Back when it was initially released in 2005, Kingdom of Heaven was a poorly received film and a flop at the North American market, earning almost $48 million against a $130 million budget. The star power of Orlando Blood, fresh from Lord of the Rings and Pirates of the Caribbean hype and Ridley Scott, who saw a recent string of critical and commercial success with Gladiator and Black Hawk Down was considered a fail. And rightly so, the theatrical cut just wasn’t that good. But a year later changed all that changed.
In case you have forgotten (and I wouldn’t hold it against you if you have), Kingdom of Heaven is epic historical directed by Ridley Scott set during the events of the Second Crusade. It follows the French blacksmith Balian (Orlando Bloom) as he fights for the people of Jerusalem. That’s the plot in a tiny nutshell as the film is very dense with history (embellished) and multiple characters, all played by great actors I might add too. The reason for our hero’s leaving of France, the politics of Kings and religion are all heavily featured here, creating a very meaty, often dense viewing experience.
It’s common knowledge that studios often cut their films to make them more appealing to a general audience rather than making the better overall film. They will cut a 3 hour film down to 2 if they believe it will result in more people paying to see it. Three hour films are a hard sell already, so Fox Studios decided to trim around 45 minutes out from the picture. That is a huge chunk of film being removed from the story and it honestly made a huge difference for Kingdom. The theatrical cut was in turn a poorly made film and currently sits at a 39% average on Rotten Tomatoes. The film had poor pacing, unclear character motivations and plot holes galore.
Scott, thankfully, was having none of that and decided it was time to put his magic touch to work by releasing a director’s cut of the film a year later. Director’s cuts can go either way, they either add a whole new layer to the film and enhances the overall experience, or deleted scenes get stuffed in for the sake of it, creating a viewing experience that is not as focused. Kingdom’s thankfully falls into the former. Of all the director cuts out there, this would surely be one of the best. In my opinion in the top 5 ever made. It took a mediocre film and elevated it beyond expectations. If the original was to be given a score of 2.5/5 from me, the director’s cut would get a 4.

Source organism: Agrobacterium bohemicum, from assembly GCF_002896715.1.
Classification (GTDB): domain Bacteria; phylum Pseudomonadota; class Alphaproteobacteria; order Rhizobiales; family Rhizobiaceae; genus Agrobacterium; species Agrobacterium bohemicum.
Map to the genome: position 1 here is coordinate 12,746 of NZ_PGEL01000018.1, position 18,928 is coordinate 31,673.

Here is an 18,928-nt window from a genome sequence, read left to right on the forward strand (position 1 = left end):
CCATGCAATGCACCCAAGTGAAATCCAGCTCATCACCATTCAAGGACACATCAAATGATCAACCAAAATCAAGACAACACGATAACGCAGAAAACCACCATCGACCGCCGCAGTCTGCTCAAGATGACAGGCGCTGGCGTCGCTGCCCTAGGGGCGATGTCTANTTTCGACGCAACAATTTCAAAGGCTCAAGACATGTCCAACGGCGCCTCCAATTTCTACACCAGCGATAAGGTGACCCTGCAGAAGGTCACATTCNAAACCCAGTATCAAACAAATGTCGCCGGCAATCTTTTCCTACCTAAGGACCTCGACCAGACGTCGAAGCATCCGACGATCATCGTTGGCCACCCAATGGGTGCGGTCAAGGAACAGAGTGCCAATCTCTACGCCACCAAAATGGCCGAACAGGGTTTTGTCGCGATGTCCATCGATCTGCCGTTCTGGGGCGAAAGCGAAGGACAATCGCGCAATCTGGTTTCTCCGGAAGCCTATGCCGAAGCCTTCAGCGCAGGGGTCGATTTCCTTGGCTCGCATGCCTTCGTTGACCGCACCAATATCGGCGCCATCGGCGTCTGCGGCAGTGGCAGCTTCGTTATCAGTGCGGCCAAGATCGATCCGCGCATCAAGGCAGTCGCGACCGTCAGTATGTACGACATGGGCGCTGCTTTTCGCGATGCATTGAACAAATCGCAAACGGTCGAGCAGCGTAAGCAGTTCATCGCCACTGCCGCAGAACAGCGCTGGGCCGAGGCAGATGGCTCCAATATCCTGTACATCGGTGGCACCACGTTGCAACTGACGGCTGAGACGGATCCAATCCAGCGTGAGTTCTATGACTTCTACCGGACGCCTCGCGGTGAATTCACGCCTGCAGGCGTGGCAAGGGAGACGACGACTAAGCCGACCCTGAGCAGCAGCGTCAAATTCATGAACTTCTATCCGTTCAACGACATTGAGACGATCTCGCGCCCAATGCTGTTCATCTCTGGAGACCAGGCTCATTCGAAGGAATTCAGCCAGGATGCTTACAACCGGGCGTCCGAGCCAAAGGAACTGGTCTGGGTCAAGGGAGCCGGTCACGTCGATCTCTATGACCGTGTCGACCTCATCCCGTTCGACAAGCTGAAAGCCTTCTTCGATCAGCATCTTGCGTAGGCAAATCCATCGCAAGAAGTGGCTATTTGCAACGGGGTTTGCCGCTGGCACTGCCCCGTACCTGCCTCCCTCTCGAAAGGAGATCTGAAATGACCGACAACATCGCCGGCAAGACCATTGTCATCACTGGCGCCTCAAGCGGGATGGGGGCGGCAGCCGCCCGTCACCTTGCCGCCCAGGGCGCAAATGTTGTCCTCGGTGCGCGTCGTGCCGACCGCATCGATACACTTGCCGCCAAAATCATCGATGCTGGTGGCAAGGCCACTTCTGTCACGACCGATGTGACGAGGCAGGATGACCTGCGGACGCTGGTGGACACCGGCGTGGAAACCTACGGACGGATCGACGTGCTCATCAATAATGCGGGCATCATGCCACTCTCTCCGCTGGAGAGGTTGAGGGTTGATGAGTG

Scott reinstated many scenes into the film, so much so that the run time went from 144 minutes to 190 (that is a whole lot of content cut from a film, no wonder the theatrical felt kind of choppy). In this cut, Bailan is given clear motivations this time around for going to Jerusalem, creating a depth and reasoning not seen in the original cut. Without spoiling, the original motivation was to redeem the soul of his wife, whereas the director’s cut adds a complicated layer of darkness surrounding Bailin and his family, creating a new reason and a new perspective on the character that ultimately creates a better character arc.
Another rather large addition to the film is the entire sub plot concerning Sibylla (the always fantastic Eva Green) and her son, who like her King brother, is a leper. The entire motivation for the Templar attack on the Muslims who follow Saladin makes all the more sense as we discover just how her nefarious husband Guy de Lusignan took command. Without spoiling it, the director’s cut reinstates a subplot which creates a dark motivation for Sibylla to allow Guy to go to battle despite it being against the will of the King and more importantly, going against everything we’ve come to learn about her character. In the theatrical cut after the king’s death, Guy is crowed and they attack. There is no context and the whole ordeal felt really out of place and made no sense.
There are more additions to the plot but I recommend watching and discovering for yourself. I wanted to note in conclusion that the director’s cut reinstates the violence that was neutered in the theatrical cut, showing a lot more blood and gore. Personally, I find that if a movie is about war, it should not shy away from the reality of it, thus violence is a necessary factor that elevates the world building of the fiction.
In short, this version of the film allows a lot more characterization to come through, creating a film that makes a lot more sense and also making it easier to become invested in these characters as we understand their motivations. Combine this the fact that the film is a marvel of set design and costume, with a fantastic cast (Bloom, Green, Jeremy Irons, Brendan Gleeson, Michael Sheen, David Thewlis) along with Scott’s epic scope and yeah, Kingdom of Heaven becomes a truly better movie that it was originally presented as.
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